Monday, October 8, 2012

One Body Short of Exploding

"We are on the cusp of exploding," I described to my elders at a recent meeting. "We are just one or two bodies short." We always are. We may always be.

Case and point: Saturday we scheduled a Paint and Scrub Party. We had a hallway described as "in process." Late in July a group of Operation Barnabas students put the first coat of paint on the cinder blocks. The second level of blocks was not smooth, but rough. The paint didn't take well. The students ran out of time. The hallway remained "in process" for two months afterward.

I'd hoped the Paint and Scrub Party would complete the process. No one touched the hallway. Only three bodies came to paint. They tackled the nursery--another lingering job that remains lingering.
My problem is that I tend to fuss about those who chose not to attend, rather than glory in the few who are there to serve. Reasons for not coming on a work day abound: poor communication, busy schedules, unappealing tasks, forgetfulness, laziness, and college football.

The same reasons surface when we hold hours of prayer at our church. Attendance stinks. I fuss about the absentees rather than the intercessors.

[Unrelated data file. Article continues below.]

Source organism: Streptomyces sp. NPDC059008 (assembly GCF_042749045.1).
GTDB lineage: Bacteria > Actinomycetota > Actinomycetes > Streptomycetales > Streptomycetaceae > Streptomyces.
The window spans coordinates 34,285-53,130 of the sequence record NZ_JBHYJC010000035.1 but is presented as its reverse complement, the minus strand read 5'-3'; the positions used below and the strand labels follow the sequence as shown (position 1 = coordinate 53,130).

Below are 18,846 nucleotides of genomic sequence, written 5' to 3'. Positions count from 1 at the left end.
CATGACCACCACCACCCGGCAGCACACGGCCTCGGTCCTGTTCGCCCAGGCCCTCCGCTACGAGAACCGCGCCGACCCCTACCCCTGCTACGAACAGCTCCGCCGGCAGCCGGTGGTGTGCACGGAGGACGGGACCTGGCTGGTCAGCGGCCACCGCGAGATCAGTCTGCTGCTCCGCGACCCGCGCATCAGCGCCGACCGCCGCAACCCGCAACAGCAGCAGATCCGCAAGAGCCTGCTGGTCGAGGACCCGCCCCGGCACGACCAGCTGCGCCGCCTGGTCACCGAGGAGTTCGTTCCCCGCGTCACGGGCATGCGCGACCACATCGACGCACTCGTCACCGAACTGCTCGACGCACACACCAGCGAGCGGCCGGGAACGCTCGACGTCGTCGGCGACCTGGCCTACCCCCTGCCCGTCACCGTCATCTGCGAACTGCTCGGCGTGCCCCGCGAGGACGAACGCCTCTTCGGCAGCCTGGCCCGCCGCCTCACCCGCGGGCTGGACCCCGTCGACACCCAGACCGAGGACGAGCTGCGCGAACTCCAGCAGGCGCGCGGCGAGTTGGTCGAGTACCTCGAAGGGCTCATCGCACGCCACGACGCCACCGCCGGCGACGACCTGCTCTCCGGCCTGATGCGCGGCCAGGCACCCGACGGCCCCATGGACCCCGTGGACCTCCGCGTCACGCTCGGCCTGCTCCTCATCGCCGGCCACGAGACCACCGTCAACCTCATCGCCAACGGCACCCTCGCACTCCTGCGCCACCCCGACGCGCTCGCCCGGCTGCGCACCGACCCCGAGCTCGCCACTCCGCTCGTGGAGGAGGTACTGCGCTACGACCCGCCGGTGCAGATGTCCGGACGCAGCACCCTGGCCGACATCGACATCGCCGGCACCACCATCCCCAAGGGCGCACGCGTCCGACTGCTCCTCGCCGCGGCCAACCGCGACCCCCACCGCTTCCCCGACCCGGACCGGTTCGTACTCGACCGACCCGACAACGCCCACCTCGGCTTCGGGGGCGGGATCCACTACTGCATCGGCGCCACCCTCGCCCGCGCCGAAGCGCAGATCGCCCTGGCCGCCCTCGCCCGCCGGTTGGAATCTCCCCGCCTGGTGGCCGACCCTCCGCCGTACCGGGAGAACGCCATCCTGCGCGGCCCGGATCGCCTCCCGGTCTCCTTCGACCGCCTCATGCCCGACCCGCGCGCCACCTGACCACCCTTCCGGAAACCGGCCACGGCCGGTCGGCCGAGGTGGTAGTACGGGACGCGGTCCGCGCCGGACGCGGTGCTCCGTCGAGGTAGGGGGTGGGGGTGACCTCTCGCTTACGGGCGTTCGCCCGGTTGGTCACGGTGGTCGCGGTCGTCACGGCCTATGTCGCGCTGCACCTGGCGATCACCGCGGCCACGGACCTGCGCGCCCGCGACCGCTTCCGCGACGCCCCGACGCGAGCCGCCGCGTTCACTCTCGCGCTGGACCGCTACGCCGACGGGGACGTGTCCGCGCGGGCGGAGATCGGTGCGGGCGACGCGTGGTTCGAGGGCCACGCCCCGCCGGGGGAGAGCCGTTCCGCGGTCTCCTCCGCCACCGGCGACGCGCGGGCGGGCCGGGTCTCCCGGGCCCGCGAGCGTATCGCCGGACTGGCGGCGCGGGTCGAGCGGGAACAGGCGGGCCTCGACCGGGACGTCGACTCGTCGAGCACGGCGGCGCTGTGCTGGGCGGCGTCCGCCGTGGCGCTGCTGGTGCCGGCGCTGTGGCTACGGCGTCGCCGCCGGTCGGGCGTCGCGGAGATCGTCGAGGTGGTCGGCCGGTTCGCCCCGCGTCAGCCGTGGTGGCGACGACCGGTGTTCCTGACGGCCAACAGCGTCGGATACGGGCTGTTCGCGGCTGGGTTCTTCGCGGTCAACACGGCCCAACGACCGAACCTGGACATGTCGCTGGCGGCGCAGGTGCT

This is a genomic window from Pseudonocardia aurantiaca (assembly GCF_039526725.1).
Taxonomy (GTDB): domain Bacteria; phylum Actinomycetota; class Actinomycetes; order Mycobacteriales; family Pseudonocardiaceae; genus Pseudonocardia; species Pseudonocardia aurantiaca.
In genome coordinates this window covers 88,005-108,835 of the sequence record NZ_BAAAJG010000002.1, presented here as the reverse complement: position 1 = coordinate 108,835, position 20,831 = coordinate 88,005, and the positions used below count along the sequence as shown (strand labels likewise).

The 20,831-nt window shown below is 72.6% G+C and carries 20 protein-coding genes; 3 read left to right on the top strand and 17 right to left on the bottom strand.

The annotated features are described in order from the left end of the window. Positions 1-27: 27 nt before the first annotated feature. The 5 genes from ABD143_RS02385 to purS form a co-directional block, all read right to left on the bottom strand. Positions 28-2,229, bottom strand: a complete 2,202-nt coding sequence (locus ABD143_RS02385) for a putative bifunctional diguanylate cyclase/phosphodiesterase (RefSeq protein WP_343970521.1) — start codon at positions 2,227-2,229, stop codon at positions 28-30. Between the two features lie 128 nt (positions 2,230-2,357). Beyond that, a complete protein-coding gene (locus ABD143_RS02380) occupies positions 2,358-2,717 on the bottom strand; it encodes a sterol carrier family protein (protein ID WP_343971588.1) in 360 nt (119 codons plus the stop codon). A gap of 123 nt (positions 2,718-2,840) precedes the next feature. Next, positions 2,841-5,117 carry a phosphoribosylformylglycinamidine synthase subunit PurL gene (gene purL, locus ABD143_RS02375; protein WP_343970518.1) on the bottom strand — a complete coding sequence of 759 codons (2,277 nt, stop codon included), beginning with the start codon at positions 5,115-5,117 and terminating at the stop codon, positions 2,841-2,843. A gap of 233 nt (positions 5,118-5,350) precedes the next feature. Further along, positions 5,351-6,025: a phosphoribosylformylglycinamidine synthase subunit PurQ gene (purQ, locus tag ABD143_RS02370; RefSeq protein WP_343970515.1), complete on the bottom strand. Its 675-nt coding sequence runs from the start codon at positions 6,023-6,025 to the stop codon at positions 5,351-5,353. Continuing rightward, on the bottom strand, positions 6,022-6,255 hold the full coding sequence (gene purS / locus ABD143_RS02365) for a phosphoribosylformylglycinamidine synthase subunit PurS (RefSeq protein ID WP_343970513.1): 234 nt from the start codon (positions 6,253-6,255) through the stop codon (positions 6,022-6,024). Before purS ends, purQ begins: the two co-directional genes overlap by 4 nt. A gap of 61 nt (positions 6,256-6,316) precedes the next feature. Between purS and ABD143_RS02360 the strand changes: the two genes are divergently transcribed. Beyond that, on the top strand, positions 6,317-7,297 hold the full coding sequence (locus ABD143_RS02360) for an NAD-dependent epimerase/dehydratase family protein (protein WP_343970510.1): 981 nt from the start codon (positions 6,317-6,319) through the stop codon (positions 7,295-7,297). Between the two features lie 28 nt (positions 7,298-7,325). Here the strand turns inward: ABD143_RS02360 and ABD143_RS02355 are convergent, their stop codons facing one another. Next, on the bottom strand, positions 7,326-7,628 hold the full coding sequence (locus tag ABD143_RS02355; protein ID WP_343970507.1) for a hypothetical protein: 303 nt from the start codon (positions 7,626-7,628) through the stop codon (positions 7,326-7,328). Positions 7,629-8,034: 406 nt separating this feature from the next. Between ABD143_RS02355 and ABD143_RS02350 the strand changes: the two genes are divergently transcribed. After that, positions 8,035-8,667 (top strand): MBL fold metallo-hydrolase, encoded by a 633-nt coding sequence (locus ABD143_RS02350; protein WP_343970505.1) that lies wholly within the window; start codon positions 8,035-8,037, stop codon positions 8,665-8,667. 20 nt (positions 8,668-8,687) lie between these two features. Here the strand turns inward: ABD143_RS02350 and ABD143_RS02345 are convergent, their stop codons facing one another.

This feeling of frustration pervades most areas of ministry:
    • We need one more couple in the nursery to keep it staffed
    • We need one more teacher for children to fill the rotation
    • We need one more musician to perfect the band
    • We need one more girl to bring balance to the youth group
    • We need one more evangelist to inspire our outreach
    • We need one (or three) more names for the annual ballot

    Of course, I would be foolish to think this problem plagues only smaller churches. A recent conversation with a small group leader at a large church confessed the need for more leaders. Talks with other pastors have revealed a similar sentiment: One more body would make us better.

    The challenge lies in defining what is "better." It is not bigger. Nor is it more efficient. To employ one of Jesus' metaphors, the best churches are those that harvest. "The harvest is plentiful, but the workers are few. Pray to the Lord of the harvest, that He might raise up workers for the harvest" (Luke 10:2b).

    According to Jesus, harvesting work begins with prayer. Unfortunately, our church is one intercessor short.

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